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Ec. Deadly accent.
Del. I told you 'twas a pretty one: you may make it
Ec. A thing of sorrow.
Del. Come, let's walk farther from't :
Ec. Do not.
Del. Wisdom doth not more moderate wasting sorrow
Ec. Be mindful of thy safety.
Ant. Necessity compels me;
Del. Hark: the dead stones seem to have pity on you,
Ant. Echo, I will not talk with thee;
Ec. Thou art a dead thing.
Ant. My dutchess is asleep now,
Ec. Never see her more.
Ant. I mark'd not one repetition of the Echo
Del. Your fancy merely.
Ant. Come; I'll be out of this ague ;
Antonio is afterwards unintentionally slain by Bosola. Ferdinand becomes mad, and gives mortal wounds to both the Cardinal and Bosola, with which internecion the play concludes.
It is out of the question to talk of the unities, with refe
rence to our English dramatists, but we cannot help remarking, in perusing this play, the rapidity with which the author makes Time ply his wings. We learn, almost in the same breath, of the marriage of the Dutchess, and the birth of three children.* This play was successful.
The last play which Webster wrote was Appius and Virginia, whose history has been so frequently the subject of dramatic composition. It is, as a whole, the most finished and regular of all his plays; and although it does not contain scenes equal to those we have already extracted, it is full of dramatic interest-rife in striking action. There is a studious care in the management of the plot, and the most accurate judgement as to effect in the introduction and developement of the incidents. Our readers are aware of the main action—the nefarious at. tempt of Appius, one of the Decemvirs, to obtain possession of the person of Virginia, for whom he had a dishonest passion, by means of one of his servants claiming her as his bondwoman ; and the death of the noble Roman lady by the hands of her own father, to save her from disgrace. The scene in which Icilius, to whom Virginia had been betrothed, discloses to Appius his knowledge of his base attempts, is very spirited and effective; and the one in which Virginius explains to the Roman soldiers the reasons which induced him to perpetrate the fatal act, is one of subduing pathos. It is remarkably superior to that of the trial and death of Virginia, which, indeed, is comparatively powerless, with the exception of the last beautiful speech of Virginius to his daughter. We shall present to our readers the scene at the
“ Virginius enters, holding the fatal knife in his hand: he advances into the midst of the Soldiers, and then stops and addresses them.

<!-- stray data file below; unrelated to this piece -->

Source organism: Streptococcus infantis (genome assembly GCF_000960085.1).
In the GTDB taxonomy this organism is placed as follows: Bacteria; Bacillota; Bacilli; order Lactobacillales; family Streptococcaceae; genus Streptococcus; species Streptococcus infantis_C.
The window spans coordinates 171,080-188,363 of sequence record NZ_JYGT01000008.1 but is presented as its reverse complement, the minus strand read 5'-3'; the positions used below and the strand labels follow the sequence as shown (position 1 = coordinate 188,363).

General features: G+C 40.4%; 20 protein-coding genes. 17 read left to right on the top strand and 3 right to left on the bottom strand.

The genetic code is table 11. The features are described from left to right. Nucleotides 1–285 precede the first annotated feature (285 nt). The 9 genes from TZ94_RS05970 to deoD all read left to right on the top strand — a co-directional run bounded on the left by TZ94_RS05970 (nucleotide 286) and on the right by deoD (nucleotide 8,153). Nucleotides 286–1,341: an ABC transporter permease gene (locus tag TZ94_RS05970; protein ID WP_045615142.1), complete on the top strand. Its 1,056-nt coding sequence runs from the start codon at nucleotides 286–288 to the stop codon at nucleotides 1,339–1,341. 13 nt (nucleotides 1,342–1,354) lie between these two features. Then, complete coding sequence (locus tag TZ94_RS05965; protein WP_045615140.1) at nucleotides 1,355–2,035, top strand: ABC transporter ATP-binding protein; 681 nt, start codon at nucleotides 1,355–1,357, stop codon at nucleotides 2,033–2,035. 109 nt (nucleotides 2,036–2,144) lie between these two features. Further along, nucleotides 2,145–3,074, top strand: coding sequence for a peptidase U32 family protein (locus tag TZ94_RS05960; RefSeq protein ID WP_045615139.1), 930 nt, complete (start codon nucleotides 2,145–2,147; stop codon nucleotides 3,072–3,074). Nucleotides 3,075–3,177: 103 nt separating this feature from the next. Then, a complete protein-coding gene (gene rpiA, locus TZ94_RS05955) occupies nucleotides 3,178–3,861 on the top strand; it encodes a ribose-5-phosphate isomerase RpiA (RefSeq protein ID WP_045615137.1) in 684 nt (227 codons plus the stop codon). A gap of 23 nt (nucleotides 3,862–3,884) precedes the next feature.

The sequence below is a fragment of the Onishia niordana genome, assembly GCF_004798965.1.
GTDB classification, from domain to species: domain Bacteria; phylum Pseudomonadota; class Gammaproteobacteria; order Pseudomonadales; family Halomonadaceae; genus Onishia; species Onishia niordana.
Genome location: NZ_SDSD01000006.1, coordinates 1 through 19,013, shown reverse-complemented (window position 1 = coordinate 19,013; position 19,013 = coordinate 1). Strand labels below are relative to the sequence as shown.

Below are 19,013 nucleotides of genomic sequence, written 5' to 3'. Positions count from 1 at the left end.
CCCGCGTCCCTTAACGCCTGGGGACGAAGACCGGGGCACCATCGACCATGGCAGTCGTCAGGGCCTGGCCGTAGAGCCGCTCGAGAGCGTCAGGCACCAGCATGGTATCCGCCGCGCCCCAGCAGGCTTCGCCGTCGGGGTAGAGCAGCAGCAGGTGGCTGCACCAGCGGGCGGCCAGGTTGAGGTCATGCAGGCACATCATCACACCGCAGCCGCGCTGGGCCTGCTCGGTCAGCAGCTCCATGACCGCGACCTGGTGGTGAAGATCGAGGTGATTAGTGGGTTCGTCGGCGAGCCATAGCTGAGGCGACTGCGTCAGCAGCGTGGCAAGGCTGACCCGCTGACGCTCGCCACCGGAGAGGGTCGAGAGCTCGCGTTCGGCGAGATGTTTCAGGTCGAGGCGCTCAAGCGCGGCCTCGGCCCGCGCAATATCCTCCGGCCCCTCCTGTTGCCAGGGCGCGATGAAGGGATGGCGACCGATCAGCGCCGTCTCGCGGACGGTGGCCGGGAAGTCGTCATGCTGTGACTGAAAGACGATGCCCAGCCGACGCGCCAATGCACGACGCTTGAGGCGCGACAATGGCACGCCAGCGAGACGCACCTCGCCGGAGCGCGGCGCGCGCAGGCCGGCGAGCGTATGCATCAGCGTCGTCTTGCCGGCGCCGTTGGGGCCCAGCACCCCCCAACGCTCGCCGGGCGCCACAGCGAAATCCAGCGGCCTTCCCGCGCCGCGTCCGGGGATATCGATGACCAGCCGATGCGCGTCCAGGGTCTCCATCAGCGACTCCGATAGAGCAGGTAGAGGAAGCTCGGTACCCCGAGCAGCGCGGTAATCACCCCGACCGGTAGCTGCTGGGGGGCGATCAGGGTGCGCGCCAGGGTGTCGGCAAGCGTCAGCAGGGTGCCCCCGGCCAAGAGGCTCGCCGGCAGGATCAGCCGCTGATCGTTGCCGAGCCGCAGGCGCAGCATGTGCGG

“ Virg. Have I in all this populous assembly
* Mr. Campbell, in his Specimens of British Poets, erroneously states the preface to The White Devil to be prefixed to the Dutchess of Malfy, and thence infers, that the latter play was unsuccessful. He also affirms, that Dekker and Marston assisted Webster and Rowley in The Thracian Wonder and A Cure for a Cuckold, in which we cannot discover that they had any concern.
Can this great multitude then yield an enemy
Min. What means Virginius ?
Virg. Or if the general's heart be so obdure
1 Sold. Alas! good captain.
Min. Virginius, you have no command at all :
Virg. General, thanks :
Min. Besides, I charge you
Virg. I have play'd the parricide :
Min. Virginia ?
Virg. Yes, even she.
Min. Kill'd her willingly?
Virg. Willingly, with advice, premeditation,
Min. Most wretched villain !
Virg. But how? I lov'd her life. Lend me amongst you One speaking organ to discourse her death, It is too harsh an imposition To lay upon a father. Oh, my Virginia !
Min. How agrees this? love her, and murder her?
Virg. Yes: give me but a little leave to drain
1 Sold. Oh, villain Appius !
Virg. To you I appeal, you are my sentencers:
1 Sold. Appius is the parricide.
Min. If this be true, Virginius, (as the moan
Virg. Noble Minutius,
Roman. It is a common cause.
Min. It shall be so. Virginius, take my charge:
Virginius shall succeed my full command.
Virg. What's honour unto me? a weak old man,
1 Sold. Stay, noble general.
Min. You much forget revenge, Virginius.
Virg. Thou oughtest, Minutius : soldiers, so ought you:
We thus conclude our extracts from the works of this certainly great dramatist, who was minute, without being trifling-elaborate, without becoming dull; and whose power in touching the passions was equalled by few of his contemporaries.
The comedy of The Thracian Wonder, which he is said to have written in conjunction with Rowley, is a vile performance, filled from the beginning to the end with the most wretched stuff. Langbaine says, Rowley had the least part in this, as well as in the other comedy ascribed to them; but we cannot conceive that Webster could have written any thing so bad; and, indeed, Rowley is also vastly superior to it. We should rather suppose, that they had agreed to correct it in some few places for" reasonable considerations,” as the chapmen of that day express it, or perhaps the bookseller borrowed their names; for both The Thracian Wonder and The Cure for a Cuckold were published by Kirkman after the death of the supposed authors, and the last is stated by that publisher to be then printed for the first time. The Cure for a Cuckold is a much better comedy, but it is also below the separate productions of the reputed authors. Webster, indeed, seems to have had little inclination to cultivate an intimacy with the comic muse.
With the excep: tion of Virginia's servant, there is not in all his plays the usual accompaniment of the tragi-comedies of that day-a buffoon. He is rather sarcastic, than humourous--didactic, than witty. He would rather have soliloquized in the charnel-house, or com